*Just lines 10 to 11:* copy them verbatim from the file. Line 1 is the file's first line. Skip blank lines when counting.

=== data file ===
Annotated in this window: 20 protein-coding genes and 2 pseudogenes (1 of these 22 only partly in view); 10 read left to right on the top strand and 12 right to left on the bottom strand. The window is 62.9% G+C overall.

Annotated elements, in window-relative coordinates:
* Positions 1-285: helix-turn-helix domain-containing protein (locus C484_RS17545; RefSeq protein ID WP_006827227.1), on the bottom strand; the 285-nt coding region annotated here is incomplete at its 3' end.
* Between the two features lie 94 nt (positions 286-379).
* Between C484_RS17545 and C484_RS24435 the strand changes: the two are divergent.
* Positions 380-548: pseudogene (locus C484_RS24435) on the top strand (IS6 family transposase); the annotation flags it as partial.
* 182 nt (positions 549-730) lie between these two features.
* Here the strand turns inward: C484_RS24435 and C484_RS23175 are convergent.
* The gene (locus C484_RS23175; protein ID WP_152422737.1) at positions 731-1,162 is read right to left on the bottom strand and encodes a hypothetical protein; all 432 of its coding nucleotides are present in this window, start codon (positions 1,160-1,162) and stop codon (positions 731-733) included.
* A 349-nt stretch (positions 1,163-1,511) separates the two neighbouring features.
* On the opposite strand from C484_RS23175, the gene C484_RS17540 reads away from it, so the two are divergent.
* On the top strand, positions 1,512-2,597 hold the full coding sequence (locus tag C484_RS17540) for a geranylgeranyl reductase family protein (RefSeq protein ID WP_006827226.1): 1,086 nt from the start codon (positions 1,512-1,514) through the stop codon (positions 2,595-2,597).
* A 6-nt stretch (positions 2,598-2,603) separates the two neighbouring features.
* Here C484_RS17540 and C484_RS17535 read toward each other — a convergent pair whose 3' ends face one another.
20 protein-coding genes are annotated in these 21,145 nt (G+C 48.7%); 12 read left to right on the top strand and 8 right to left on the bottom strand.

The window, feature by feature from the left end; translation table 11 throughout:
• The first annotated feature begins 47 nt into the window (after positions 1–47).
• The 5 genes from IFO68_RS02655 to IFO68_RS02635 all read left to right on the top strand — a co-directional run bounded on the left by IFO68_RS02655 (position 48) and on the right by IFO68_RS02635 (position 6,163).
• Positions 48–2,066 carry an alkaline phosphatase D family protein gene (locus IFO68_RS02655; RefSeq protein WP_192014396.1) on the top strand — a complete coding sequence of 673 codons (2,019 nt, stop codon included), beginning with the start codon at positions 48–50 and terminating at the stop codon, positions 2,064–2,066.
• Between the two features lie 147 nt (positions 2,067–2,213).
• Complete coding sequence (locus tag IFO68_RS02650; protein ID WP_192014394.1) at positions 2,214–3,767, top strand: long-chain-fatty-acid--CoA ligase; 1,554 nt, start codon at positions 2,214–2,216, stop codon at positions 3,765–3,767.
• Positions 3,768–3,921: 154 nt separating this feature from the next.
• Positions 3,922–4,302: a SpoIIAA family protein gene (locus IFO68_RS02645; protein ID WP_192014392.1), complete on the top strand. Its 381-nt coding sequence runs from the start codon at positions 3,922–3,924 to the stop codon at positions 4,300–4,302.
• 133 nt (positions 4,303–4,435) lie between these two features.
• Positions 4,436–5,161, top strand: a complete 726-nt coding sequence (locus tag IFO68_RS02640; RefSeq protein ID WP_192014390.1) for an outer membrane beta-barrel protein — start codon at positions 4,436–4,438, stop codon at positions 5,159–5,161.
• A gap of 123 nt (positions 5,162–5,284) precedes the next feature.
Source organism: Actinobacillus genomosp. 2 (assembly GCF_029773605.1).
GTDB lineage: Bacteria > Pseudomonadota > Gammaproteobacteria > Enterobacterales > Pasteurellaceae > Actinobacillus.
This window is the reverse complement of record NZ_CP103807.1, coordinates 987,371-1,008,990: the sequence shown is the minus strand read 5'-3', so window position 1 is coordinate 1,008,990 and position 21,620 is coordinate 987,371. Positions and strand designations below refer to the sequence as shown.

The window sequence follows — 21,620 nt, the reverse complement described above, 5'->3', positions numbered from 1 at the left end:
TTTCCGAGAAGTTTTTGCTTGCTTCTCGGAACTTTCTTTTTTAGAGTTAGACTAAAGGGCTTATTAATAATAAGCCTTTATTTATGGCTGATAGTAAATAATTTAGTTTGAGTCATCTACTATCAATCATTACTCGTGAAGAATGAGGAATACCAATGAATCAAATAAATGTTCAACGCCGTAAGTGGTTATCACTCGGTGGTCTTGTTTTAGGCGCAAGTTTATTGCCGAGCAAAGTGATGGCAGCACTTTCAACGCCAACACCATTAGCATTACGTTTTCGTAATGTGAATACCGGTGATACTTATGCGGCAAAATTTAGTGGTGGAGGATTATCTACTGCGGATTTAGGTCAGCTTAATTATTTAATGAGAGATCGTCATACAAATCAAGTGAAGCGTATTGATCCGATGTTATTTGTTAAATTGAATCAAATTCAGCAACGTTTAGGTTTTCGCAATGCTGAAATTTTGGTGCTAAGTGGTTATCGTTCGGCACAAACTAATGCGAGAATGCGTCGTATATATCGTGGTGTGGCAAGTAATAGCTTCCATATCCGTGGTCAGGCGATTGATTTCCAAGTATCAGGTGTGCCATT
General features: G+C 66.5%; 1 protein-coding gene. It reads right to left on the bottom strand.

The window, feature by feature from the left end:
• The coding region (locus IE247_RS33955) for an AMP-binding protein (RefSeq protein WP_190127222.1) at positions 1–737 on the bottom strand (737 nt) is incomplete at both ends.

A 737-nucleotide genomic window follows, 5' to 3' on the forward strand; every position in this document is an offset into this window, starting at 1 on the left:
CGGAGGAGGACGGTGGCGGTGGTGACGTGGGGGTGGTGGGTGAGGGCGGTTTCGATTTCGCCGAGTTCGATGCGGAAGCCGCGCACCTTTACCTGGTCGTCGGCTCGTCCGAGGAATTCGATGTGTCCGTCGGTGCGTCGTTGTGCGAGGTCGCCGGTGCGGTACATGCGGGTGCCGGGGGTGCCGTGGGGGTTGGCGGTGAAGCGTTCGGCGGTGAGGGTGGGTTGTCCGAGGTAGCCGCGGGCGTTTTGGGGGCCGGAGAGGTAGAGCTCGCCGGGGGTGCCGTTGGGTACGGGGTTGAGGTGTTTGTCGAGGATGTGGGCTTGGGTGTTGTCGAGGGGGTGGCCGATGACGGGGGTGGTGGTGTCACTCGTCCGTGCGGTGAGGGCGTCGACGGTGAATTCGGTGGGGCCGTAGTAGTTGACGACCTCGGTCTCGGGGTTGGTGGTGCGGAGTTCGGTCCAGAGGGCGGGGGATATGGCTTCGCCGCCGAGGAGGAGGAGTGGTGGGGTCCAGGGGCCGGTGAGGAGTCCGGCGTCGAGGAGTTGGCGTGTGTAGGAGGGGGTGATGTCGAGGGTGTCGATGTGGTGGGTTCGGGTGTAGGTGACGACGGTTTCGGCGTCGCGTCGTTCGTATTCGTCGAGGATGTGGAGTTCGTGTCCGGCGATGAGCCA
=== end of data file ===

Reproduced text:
* A 349-nt stretch (positions 1,163-1,511) separates the two neighbouring features.
* On the opposite strand from C484_RS23175, the gene C484_RS17540 reads away from it, so the two are divergent.